Germany’s Excellence Strategy – a programme aimed at stimulating competition among universities through selective funding – has little substantial impact on the quality of higher education, according to one rector.
Ulrich Radtke, who leads the University of Duisburg-Essen, said the “main challenge” with the programme, which was formerly called the Excellence Initiative, is that funding is “relatively low by international standards”.
“Funding is, if you take into account the size [of the institution], more or less the same for every university in Germany,” he said.
Professor Radtke added that while the Excellence Strategy does attract some third-party funding, the amount is “not that much”, meaning that it has little material impact on the quality of universities.
“In Germany, a normal university with about 30,000 students has a budget of several hundred millions of euros. €10 or €20 million [£8.5 million or £17 million] extra does not change much in the substance of research and teaching,” he said.
“It is more a change in prestige. Prestige is more important in this initiative.”
The University of Duisburg-Essen does not receive funding through the Excellence Strategy, which Professor Radtke said was due to the university's status as a newer institution; the university in its current form was the result of a 2003 merger of the Gerhard Mercator University of Duisburg and the University of Essen.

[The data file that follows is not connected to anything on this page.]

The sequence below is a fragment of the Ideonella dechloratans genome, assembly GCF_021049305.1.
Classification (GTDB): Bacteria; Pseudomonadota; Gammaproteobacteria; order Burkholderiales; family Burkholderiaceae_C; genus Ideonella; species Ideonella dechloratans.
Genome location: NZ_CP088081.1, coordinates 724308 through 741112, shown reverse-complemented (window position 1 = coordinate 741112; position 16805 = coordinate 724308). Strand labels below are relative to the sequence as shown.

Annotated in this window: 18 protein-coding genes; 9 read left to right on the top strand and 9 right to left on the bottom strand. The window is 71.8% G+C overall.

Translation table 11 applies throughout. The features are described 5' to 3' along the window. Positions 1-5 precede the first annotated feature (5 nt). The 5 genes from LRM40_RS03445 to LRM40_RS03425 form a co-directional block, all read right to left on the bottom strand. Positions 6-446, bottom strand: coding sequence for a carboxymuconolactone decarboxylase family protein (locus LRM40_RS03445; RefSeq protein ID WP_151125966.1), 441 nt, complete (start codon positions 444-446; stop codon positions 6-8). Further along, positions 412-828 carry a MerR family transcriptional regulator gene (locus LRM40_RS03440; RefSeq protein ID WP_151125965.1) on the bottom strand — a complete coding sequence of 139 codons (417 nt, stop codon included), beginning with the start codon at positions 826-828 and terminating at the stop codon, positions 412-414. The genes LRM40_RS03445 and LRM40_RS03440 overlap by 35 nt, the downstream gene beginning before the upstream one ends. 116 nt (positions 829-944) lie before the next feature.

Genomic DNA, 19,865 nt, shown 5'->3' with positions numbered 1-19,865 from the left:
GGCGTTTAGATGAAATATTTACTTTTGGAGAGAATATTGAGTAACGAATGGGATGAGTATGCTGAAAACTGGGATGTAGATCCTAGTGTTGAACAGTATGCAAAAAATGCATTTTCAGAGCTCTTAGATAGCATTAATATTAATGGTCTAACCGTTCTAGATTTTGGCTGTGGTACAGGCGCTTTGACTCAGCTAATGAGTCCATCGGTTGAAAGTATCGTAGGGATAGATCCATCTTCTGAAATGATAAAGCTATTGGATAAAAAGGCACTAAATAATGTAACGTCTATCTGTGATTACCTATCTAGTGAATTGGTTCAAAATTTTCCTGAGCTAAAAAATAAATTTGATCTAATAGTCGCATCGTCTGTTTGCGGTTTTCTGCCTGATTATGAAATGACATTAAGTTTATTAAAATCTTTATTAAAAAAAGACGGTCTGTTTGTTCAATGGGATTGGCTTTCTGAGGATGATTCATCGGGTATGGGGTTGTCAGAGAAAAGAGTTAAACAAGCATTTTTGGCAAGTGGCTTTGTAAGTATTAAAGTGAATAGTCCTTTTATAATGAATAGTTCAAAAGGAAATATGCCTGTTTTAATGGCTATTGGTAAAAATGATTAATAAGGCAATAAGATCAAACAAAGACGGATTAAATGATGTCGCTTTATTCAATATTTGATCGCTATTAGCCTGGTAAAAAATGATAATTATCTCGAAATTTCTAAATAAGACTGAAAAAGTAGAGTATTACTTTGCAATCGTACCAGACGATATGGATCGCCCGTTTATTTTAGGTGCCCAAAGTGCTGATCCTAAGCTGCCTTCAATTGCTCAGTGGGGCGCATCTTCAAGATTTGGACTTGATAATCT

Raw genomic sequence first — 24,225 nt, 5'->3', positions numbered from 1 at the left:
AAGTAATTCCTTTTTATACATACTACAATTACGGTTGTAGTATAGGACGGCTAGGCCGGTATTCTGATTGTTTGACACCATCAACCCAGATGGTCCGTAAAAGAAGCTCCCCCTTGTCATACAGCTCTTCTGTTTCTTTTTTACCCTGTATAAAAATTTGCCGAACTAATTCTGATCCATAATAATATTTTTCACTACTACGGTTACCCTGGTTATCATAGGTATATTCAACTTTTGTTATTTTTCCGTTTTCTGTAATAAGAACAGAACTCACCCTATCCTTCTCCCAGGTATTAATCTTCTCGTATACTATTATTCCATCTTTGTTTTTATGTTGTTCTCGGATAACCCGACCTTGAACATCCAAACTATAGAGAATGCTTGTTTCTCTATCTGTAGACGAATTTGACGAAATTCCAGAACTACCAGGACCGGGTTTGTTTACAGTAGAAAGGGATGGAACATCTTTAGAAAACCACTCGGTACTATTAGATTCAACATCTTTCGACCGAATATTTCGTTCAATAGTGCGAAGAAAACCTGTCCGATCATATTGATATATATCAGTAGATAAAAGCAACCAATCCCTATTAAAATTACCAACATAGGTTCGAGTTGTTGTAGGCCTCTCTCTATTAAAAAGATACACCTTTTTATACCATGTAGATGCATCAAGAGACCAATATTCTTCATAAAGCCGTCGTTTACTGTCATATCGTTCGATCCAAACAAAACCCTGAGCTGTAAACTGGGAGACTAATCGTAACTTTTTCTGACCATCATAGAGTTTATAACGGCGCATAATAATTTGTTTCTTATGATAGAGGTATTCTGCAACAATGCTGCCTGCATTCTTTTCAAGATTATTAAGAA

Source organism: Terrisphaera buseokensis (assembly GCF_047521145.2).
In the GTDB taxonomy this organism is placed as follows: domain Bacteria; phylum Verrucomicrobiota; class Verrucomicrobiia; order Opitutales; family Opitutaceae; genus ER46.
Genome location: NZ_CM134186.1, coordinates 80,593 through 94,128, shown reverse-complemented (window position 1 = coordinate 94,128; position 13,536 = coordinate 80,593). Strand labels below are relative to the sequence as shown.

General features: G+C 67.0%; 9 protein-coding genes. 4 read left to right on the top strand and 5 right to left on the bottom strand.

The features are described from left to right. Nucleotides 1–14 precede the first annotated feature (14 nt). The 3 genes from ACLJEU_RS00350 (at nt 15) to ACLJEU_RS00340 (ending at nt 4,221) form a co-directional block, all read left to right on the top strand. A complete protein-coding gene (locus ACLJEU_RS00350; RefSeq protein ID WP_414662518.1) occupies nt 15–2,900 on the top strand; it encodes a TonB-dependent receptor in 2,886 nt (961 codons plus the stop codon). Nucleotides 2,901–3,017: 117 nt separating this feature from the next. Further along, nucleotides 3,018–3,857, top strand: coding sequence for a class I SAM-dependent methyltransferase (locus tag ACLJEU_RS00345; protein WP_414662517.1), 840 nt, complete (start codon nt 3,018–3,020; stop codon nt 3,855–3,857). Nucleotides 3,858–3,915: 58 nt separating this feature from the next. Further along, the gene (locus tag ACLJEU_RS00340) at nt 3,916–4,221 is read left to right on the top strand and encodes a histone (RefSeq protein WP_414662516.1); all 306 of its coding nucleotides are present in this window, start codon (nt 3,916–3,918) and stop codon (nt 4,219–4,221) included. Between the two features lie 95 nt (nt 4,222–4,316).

The Excellence Strategy has two streams of funding: one for Clusters of Excellence for project-based funding in internationally competitive fields of research at universities or university consortia; and another for Universities of Excellence, to strengthen individual institutions in the long term and develop their international standing.
While Professor Radtke welcomed the concept of excellence clusters, he said he has “some problems” with the label “excellence university”.
“Even an excellent university has a range of quality amongst its faculties. That is why I am so critical regarding the label,” he said.
The federal government had planned to award only three or four universities this title, but all 16 German states were interested to get their “fair share” of recognition, he said.
“As a result, the number of ‘excellence universities’ is 11 [and] in the next round possibly increasing to 15. A number that high is difficult to explain in our egalitarian system,” he said.
“Three or four would be justifiable, but who could explain why university number 16 is not part of the club any more?”